If citing, please kindly acknowledge copyright © Penelope J. Corfield (2022)
|Republic of India postage stamp (1964),
where his name has alternative spelling as Mohun Roy.
Eighteenth-century Britain witnessed a veritable ferment of ideas. Religious reformers and traditionalists within Christianity battled with one another, whilst religious sceptics, known as ‘freethinkers’, argued against all forms of revealed religion. It was a time for rethinking and renewal; and not just in Britain.
India’s age-old Hindu tradition was also witnessing its own upheavals. One of its most remarkable reformers was a Bengali thinker named Raja Ram Mohan Roy (1772-1833).1 He came from a well-established Brahmin family; and was well educated in an array of languages, although the precise details of his schooling remain disputed. He became familiar with Persian and Arabic studies, as well as with classical Sanskrit. Later he learned other languages, including Latin and Greek. Very evidently, he was a gifted linguist.
But Raja Ram Mohan Roy went further. During his formative years, he interacted with spiritual teachers from diverse religious traditions. One was a famous Baptist missionary in India, William Carey (1761-1834). A growing characteristic of Ram Mohan Roy’s own thought was his desire to see into the heart of religion, to find the one true source of godliness. And his companion wish was to purify religious observances, so that external conventions and rituals did not distract worshippers from the chance of a genuine religious experience.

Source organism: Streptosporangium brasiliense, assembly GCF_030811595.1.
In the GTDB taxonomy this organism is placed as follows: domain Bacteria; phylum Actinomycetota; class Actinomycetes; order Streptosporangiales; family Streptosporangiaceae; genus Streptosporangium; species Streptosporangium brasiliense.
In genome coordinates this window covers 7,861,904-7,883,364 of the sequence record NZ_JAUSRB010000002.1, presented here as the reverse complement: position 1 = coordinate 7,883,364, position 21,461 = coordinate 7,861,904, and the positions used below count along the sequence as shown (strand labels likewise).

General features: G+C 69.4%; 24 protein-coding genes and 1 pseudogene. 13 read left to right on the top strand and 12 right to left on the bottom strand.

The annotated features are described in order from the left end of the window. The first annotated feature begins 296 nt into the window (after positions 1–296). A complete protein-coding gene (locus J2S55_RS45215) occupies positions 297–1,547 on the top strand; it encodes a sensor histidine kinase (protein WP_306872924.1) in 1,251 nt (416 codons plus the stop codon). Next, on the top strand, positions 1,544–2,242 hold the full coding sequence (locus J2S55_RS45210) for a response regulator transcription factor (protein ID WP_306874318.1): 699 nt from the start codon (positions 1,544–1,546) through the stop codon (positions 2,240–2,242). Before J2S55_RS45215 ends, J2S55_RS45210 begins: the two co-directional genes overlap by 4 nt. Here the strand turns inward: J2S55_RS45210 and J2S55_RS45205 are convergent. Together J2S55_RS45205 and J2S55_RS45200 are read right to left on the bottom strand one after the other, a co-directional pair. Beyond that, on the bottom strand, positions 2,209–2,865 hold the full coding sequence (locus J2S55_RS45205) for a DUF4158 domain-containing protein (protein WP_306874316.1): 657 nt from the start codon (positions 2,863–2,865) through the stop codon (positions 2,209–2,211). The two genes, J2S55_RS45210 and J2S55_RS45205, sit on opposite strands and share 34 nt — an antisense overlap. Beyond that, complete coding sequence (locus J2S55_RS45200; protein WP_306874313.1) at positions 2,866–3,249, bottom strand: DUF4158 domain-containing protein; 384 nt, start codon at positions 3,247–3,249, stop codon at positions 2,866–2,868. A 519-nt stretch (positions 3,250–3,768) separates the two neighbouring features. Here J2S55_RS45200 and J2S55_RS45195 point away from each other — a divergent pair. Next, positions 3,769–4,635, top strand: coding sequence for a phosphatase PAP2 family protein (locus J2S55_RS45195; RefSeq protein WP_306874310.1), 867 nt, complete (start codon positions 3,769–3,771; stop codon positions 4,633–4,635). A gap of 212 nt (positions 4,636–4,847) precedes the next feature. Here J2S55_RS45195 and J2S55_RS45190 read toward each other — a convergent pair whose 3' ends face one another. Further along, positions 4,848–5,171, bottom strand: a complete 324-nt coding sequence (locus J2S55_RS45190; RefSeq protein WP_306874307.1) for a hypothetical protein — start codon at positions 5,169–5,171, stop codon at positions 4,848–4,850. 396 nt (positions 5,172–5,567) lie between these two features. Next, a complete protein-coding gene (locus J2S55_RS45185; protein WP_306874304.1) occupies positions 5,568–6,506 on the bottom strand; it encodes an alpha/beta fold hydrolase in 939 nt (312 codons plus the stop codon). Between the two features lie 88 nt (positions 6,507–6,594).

Such an approach was very characteristic of fundamentalist religious reformers. However, Mohan Roy did not break from the Hindu faith to achieve his aims. He remained within its broad-based tradition, and tried to update its customs. Prominent among the targets which he sought to reform were polygamy; child marriage; and the caste system, whereby people were ‘allocated’ to one social position at birth and kept there by rigid custom. Roy was also vehement against the traditional practice of ‘sati’ or ‘suttee’, which required widows to sacrifice their lives on the funeral pyres of their deceased husbands.
These campaigns turned Ram Mohan Roy into not only a powerful religious moderniser but also a significant social and educational reformer. He was a liberal pioneer of women’s rights.2 He wrote prolifically. He founded educational institutions. He co-founded the Kolkata/Calcutta Unitarian Society and also founded the Brahma Samaj (a social reform group within Hinduism). He supported the use of English in Indian education. In some ways, then, he can be regarded as vector for the spread of Western ideas into India, in that he wanted India to shed its outmoded customs and to become ‘modernised’, like its then rulers – the officials in the East India Company, for whom Roy had worked.3
At the same time, however, Ram Mohan Roy was also a great example of the rich eclecticism of the Hindu tradition. He believed in the inner ‘oneness’ of all religion. (This aspect of his thought appealed to many British and American Unitarians, who abjured Trinitarian Christianity to worship the one divine power). And Ram Mohan Roy clearly did not seek a personal redeemer. So for him there was little point in changing churches, when the divine can be worshipped everywhere: ‘God is one. He has no end. He exists in all the living things on the Earth’.